Submitted to: Enzyme and Microbial Technology
Publication Type: Peer Reviewed Journal
Publication Acceptance Date: 4/27/1998
Publication Date: N/A
Citation: N/A Interpretive Summary: In 1996, approximately one billion gallons of fuel ethanol were produced from corn starch. Demand for ethanol, as a substitute for petroleum, is expected to increase because of concerns related to national security, economic stability, environmental impact, and global warming. Expanding fuel ethanol production will require developing alternative feedstocks. In order to expand fuel ethanol production, we are exploring the fermentation of the sugars derived from corn fiber and agricultural wastes plus developing new ethanol-producing microorganisms to use these materials. We have recently developed a novel bacterial strain suitable for repeated batch or continuous fermentation of mixed sugars. The strain is superior to previous bacterial strains developed for ethanol fermentation because it is genetically more stable. The strain is able to ferment the sugars found in corn fiber into ethanol with 91-92% of the maximum possible yield.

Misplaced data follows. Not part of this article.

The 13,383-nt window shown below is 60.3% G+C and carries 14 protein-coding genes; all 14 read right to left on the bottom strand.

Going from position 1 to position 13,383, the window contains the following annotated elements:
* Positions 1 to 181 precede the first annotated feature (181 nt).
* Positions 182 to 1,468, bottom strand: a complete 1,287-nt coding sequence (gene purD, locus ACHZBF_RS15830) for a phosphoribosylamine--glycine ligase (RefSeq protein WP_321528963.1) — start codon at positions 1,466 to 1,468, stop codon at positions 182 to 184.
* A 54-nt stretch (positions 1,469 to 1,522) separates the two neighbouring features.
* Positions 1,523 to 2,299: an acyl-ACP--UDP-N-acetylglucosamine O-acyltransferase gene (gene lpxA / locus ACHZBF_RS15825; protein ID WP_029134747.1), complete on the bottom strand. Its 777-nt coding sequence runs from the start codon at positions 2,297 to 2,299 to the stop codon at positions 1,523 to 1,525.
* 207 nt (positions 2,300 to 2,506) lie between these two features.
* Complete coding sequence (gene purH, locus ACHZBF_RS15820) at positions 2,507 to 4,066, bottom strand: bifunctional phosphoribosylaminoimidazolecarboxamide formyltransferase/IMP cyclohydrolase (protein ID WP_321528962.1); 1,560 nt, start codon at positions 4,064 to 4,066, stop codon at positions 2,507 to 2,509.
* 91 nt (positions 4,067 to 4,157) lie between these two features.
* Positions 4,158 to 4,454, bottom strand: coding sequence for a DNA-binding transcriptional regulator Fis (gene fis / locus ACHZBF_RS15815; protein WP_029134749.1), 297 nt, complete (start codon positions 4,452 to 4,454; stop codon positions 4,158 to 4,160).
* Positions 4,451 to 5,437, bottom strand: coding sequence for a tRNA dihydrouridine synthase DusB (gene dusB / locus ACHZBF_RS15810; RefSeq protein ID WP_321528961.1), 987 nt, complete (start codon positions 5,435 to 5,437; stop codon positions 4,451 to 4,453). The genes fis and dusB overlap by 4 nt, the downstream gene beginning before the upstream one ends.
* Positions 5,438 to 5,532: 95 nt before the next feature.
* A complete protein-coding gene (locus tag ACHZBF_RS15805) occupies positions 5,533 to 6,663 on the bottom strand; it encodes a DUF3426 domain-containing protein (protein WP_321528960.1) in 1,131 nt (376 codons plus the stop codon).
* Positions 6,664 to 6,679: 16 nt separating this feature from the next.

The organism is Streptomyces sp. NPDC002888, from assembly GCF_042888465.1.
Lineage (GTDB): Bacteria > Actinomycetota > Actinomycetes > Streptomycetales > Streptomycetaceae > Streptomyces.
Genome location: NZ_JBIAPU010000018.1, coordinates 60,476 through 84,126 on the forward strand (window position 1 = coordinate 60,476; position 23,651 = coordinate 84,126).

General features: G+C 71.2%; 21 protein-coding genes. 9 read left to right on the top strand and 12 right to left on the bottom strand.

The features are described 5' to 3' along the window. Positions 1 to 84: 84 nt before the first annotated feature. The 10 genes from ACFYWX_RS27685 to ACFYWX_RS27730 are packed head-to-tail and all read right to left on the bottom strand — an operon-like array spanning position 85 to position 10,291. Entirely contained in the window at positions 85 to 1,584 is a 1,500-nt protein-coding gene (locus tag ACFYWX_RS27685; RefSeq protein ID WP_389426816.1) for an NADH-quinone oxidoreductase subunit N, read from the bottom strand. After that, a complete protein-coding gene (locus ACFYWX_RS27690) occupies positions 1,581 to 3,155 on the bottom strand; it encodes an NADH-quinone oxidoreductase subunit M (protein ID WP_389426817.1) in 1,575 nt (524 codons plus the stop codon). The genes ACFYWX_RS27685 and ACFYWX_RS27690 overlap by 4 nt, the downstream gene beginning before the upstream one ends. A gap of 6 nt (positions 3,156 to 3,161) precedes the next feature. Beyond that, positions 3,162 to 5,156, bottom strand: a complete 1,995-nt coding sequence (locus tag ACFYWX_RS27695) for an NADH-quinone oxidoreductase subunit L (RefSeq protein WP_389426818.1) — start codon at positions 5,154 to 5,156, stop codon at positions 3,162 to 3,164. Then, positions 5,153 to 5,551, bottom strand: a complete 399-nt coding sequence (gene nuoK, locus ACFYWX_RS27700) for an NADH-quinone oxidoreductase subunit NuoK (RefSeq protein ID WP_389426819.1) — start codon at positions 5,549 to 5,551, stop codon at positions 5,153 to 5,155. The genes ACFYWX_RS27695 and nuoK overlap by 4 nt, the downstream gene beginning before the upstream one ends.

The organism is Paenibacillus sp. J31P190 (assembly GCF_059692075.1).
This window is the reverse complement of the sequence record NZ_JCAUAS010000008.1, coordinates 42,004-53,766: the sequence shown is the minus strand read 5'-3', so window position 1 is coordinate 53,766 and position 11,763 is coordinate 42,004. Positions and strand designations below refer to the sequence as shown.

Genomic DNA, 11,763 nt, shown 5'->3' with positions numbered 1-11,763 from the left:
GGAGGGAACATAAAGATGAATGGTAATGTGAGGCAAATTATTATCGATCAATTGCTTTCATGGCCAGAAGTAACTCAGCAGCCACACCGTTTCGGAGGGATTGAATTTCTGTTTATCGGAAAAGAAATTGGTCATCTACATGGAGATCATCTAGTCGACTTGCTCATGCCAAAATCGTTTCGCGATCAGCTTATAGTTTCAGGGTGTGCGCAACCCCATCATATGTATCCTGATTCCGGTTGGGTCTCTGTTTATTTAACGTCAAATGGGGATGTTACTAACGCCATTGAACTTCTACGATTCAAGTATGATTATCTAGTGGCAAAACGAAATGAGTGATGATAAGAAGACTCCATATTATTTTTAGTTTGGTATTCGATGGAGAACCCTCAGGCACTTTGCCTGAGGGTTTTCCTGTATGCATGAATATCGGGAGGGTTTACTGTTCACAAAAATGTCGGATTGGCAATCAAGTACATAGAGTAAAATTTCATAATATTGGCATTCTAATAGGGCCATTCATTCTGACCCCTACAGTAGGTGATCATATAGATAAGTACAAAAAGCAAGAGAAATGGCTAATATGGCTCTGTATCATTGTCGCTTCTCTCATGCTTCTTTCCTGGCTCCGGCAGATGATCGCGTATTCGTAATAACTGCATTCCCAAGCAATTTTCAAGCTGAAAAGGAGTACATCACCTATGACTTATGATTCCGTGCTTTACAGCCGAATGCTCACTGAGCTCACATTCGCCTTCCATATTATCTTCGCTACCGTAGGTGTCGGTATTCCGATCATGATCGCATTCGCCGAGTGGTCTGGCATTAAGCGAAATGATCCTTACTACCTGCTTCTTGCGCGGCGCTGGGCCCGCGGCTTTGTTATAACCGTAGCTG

Technical Abstract: We have developed a novel ethanologenic Escherichia coli strain (FBR3) suitable for continuous fermentation of feedstocks containing mixed sugars, such as lignocellulosic hydrolysates, into ethanol. This strain carries the pLOI297 plasmid, which contains the genes from Zymomonas mobilis necessary for efficiently converting pyruvate into ethanol. Strain FBR3 selectively maintains pLOI297 when grown anaerobically. Cultures of strain FBR3 were serially transferred 10 times in aerobic and anaerobic cultures with sugar limited medium containing either glucose or xylose, but no selective antibiotic. An average of 97.4 of the cells maintained pLOI297 in anaerobic cultures. In contrast, the plasmid quickly disappeared from aerobic cultures. Plasmid maintenance depends upon deletion of two enzyme activities: pyruvate formate lyase (pfl) and lactate dehydrogenase (ldh). The later mutation was introduced by chemical mutagenesis. The stability of this mutation was confirmed by the absence of hydrogen gas production, an indirect assay for pfl activity, in each of the cultures. The FBR3 culture transferred on xylose containing medium was tested in pH controlled batch fermentations to determine if the strain still efficiently converted pentoses and hexoses into ethanol. Batch fermentation medium contained either 10% w/v arabinose, glucose, xylose, or a mixture of these sugars. Fermentations were completed in 70-80 h and ethanol yields were 90-91% of theoretical; maximum ethanol concentrations were 4.38-4.66% w/v.